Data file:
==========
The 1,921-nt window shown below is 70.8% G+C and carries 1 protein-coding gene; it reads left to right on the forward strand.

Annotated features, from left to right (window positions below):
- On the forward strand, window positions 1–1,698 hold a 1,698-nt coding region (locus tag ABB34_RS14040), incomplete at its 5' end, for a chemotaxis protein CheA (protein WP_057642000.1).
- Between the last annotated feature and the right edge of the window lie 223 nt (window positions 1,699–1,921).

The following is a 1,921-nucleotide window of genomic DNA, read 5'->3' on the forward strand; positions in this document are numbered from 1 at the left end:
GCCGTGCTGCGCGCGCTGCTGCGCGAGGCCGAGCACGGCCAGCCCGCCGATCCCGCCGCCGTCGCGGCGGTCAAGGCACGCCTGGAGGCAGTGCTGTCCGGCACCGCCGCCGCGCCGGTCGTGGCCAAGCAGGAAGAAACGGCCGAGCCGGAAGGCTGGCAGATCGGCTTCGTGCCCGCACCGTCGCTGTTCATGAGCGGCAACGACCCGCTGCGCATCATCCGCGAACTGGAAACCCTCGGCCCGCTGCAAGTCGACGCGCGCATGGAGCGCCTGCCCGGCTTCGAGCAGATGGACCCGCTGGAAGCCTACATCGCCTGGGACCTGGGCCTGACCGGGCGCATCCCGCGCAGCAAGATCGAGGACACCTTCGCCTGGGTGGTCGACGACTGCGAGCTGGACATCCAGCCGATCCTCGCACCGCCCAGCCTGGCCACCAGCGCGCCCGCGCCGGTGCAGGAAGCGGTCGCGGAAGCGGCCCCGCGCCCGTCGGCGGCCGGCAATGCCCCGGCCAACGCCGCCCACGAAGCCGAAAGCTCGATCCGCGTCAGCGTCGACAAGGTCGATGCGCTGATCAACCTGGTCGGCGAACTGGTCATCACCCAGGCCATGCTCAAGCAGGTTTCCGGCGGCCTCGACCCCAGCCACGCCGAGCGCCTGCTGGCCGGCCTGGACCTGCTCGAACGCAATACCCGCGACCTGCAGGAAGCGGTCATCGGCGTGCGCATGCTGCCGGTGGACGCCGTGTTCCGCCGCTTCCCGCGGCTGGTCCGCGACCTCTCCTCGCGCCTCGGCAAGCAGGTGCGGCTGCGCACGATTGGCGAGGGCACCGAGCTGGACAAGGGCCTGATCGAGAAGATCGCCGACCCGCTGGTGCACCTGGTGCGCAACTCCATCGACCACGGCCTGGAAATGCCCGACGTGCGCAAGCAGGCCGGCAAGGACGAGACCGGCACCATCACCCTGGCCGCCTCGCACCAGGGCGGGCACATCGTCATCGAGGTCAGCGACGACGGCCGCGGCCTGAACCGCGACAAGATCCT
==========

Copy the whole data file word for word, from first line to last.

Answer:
The 1,921-nt window shown below is 70.8% G+C and carries 1 protein-coding gene; it reads left to right on the forward strand.

Annotated features, from left to right (window positions below):
- On the forward strand, window positions 1–1,698 hold a 1,698-nt coding region (locus tag ABB34_RS14040), incomplete at its 5' end, for a chemotaxis protein CheA (protein WP_057642000.1).
- Between the last annotated feature and the right edge of the window lie 223 nt (window positions 1,699–1,921).

The following is a 1,921-nucleotide window of genomic DNA, read 5'->3' on the forward strand; positions in this document are numbered from 1 at the left end:
GCCGTGCTGCGCGCGCTGCTGCGCGAGGCCGAGCACGGCCAGCCCGCCGATCCCGCCGCCGTCGCGGCGGTCAAGGCACGCCTGGAGGCAGTGCTGTCCGGCACCGCCGCCGCGCCGGTCGTGGCCAAGCAGGAAGAAACGGCCGAGCCGGAAGGCTGGCAGATCGGCTTCGTGCCCGCACCGTCGCTGTTCATGAGCGGCAACGACCCGCTGCGCATCATCCGCGAACTGGAAACCCTCGGCCCGCTGCAAGTCGACGCGCGCATGGAGCGCCTGCCCGGCTTCGAGCAGATGGACCCGCTGGAAGCCTACATCGCCTGGGACCTGGGCCTGACCGGGCGCATCCCGCGCAGCAAGATCGAGGACACCTTCGCCTGGGTGGTCGACGACTGCGAGCTGGACATCCAGCCGATCCTCGCACCGCCCAGCCTGGCCACCAGCGCGCCCGCGCCGGTGCAGGAAGCGGTCGCGGAAGCGGCCCCGCGCCCGTCGGCGGCCGGCAATGCCCCGGCCAACGCCGCCCACGAAGCCGAAAGCTCGATCCGCGTCAGCGTCGACAAGGTCGATGCGCTGATCAACCTGGTCGGCGAACTGGTCATCACCCAGGCCATGCTCAAGCAGGTTTCCGGCGGCCTCGACCCCAGCCACGCCGAGCGCCTGCTGGCCGGCCTGGACCTGCTCGAACGCAATACCCGCGACCTGCAGGAAGCGGTCATCGGCGTGCGCATGCTGCCGGTGGACGCCGTGTTCCGCCGCTTCCCGCGGCTGGTCCGCGACCTCTCCTCGCGCCTCGGCAAGCAGGTGCGGCTGCGCACGATTGGCGAGGGCACCGAGCTGGACAAGGGCCTGATCGAGAAGATCGCCGACCCGCTGGTGCACCTGGTGCGCAACTCCATCGACCACGGCCTGGAAATGCCCGACGTGCGCAAGCAGGCCGGCAAGGACGAGACCGGCACCATCACCCTGGCCGCCTCGCACCAGGGCGGGCACATCGTCATCGAGGTCAGCGACGACGGCCGCGGCCTGAACCGCGACAAGATCCT